While YouTuber Bhuvan Bam is the creative mind of his channel BB Ki Vines, Rohit Raj takes care of all things business.
From being a Delhi-based event organiser to spearheading the business for one of India’s leading YouTube channels BB Ki Vines, Rohit Raj has come a long way.
Raj used to organise college festivals and weddings in Delhi-NCR. He first worked with YouTuber Bhuvan Bam six years back. Raj’s team was looking for a new musician, who’d also attract audiences. Raj and Bam then started travelling together for college events and speaker sessions.
Later on, Raj started representing Bam. Talking to afaqs! about the duo’s initial journey, Raj says, “Initially, we were not getting too much business. But then, in December 2016, we closed a television commercial deal. The ad was featured during the broadcast of India-England T20 cricket series.”
“Bhuvan wanted somebody who could do something other than content, and I wanted someone who could focus on the creative bit. That is how our relationship began, with brand and event appearances. Eventually, we did music videos, a short film and, now, a web show Dhindora.”
Bam’s first long-format creation Dhindora debuted on YouTube this year. It features 10 characters from the BB Ki Vines universe, all portrayed by Bam himself. The show revolves around a middle class family and an unexpected lottery purchase that leads to an interesting series of events. The show was well-received by fans.
The marketing mix for Dhindora, is quite interesting. Bam’s content is mostly targeted towards the youth. However, as per Raj, about 60 per cent of the marketing mix focused on the traditional media.
“Forty per cent spends were directed towards digital so that people could straight away go to the channel, subscribe and engage with our show. The rest included OOH, print, television GECs and music videos. Though digital media helps to reach out to wider audiences, we thought we could reach out to so many people, who still aren’t our subscribers, through traditional media.”
"Though digital media helps to reach out to wider audiences, we thought we could reach out to so many people, who still aren’t our subscribers, through traditional media."
The outdoor ads could be seen on buses and bus stops in Mumbai, metro hoardings in Delhi, and Hyderabad and Bengaluru airports. Raj informs that they wanted to capture the attention of audiences, while they were travelling and waiting to reach their destination. That is the time most of them are likely to go to YouTube and watch the show.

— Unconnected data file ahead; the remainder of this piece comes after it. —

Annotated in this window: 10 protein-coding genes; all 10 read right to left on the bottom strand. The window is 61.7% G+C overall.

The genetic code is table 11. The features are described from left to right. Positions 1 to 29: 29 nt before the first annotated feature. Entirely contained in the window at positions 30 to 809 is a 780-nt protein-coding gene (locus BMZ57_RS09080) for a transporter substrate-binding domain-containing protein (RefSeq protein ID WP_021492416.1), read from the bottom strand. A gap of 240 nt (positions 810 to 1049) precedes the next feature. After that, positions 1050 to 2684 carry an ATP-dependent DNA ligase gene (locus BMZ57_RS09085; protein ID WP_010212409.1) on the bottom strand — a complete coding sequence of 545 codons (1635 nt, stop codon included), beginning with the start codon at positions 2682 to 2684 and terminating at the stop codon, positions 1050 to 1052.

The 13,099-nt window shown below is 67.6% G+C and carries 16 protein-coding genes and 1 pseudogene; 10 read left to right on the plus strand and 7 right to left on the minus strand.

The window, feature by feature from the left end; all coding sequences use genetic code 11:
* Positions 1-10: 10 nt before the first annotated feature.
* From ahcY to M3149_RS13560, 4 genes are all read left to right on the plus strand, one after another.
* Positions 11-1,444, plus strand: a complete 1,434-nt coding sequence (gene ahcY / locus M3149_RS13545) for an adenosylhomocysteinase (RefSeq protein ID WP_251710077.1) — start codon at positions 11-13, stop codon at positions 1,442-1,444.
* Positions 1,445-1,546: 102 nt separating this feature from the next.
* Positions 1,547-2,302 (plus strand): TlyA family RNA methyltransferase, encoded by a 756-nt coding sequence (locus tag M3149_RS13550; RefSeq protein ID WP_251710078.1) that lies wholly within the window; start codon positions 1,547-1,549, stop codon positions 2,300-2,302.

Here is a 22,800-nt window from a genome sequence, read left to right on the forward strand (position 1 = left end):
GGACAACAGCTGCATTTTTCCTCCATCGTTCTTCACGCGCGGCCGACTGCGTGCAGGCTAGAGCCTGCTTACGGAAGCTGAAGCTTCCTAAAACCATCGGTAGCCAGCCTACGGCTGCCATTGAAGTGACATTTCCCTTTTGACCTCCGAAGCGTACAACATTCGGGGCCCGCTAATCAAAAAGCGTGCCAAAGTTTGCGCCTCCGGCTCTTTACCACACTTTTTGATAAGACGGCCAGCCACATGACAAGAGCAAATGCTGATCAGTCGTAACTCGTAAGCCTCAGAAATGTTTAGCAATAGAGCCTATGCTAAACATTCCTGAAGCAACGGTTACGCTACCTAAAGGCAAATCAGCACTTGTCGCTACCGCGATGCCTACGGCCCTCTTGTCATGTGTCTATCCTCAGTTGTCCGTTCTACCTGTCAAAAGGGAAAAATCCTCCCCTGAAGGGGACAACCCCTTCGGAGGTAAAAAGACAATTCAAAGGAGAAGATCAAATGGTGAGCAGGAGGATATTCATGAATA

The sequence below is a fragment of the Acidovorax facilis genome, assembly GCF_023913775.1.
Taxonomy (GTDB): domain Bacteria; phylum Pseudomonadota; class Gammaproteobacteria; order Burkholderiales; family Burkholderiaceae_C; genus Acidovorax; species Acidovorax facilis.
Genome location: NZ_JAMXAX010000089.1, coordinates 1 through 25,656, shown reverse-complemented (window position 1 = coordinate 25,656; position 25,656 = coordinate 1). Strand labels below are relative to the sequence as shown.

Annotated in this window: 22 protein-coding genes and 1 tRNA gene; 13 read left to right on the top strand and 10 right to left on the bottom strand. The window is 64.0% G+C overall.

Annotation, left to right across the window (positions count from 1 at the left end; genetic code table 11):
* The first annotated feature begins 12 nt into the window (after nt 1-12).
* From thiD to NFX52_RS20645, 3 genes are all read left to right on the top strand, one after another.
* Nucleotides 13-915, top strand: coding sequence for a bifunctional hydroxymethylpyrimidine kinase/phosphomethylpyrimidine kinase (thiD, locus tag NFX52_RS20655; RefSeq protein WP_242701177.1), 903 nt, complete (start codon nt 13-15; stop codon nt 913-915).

“We also did a cool activity with (food delivery app) Swiggy, where once you’ve placed an order, you can engage with our content. Or, you can watch an episode while having your meal. We did print (ads) because we have 500 million active users on YouTube, out of which, 25 million engage with us. I’m sure we can compel them to scan the QR code and watch our show.”
The marketing strategy also included appearing on big-ticket reality shows, like Bigg Boss, and getting the creatives of the show featured at New York’s iconic Times Square. The Times Square feature was done so that people could relate to a YouTube creator and also pursue the platform as a profession.
In recent years, social media influencers have become an essential part of a brand’s marketing strategy. Influencers provide the perfect platform to build brand awareness because they already have a built-in audience. But as important as it is for brands, it is also critical for influencers to choose the right brands to associate themselves with.
Raj says, “We have always kept a few key pointers in our mind for brand collaborations. These are that the product should be relatable and the price point should be accessible for the masses. We try and stick to a particular brand in a category for about a year, and choose the ones that are collaborative. For example, the TVC we created with Myntra featured Bhuvan as ‘Titu Mama’ (one of Bam’s characters). This is true even for the TVC we did with Ola Electric.”
According to Raj, over the last few years, brands have also become cognizant of the fact that they are partnering with creators for their reach and the content they create. “While creators try to follow brand safety and hygiene, we always co-create whenever we work with brands.”
With so many collaborations around, there is always a concern about credibility and whether the influencer is just acting as the brand’s mouthpiece. “It depends on how creators engages with their audiences. To remain credible, one should be less exposed. But that also depends on the content route a creator has taken. And, this may not work for everybody,” adds Raj.
He points out that creators don’t start creating content from the lens that later on, they will have to do brand deals. It is not advisable for influencers to take brand deals right at the start of their careers because having a credible audience base, before monetising it, is necessary.
“If a video is being viewed by many people, it doesn’t imply that the creator’s job is done. These numbers have to be retained and sustained in the long run. If you’re doing 30 content pieces in a month, then 15 of those can’t be branded content. If you don’t do this mindfully, then the audiences will stop taking your organic content seriously,” Raj signs off.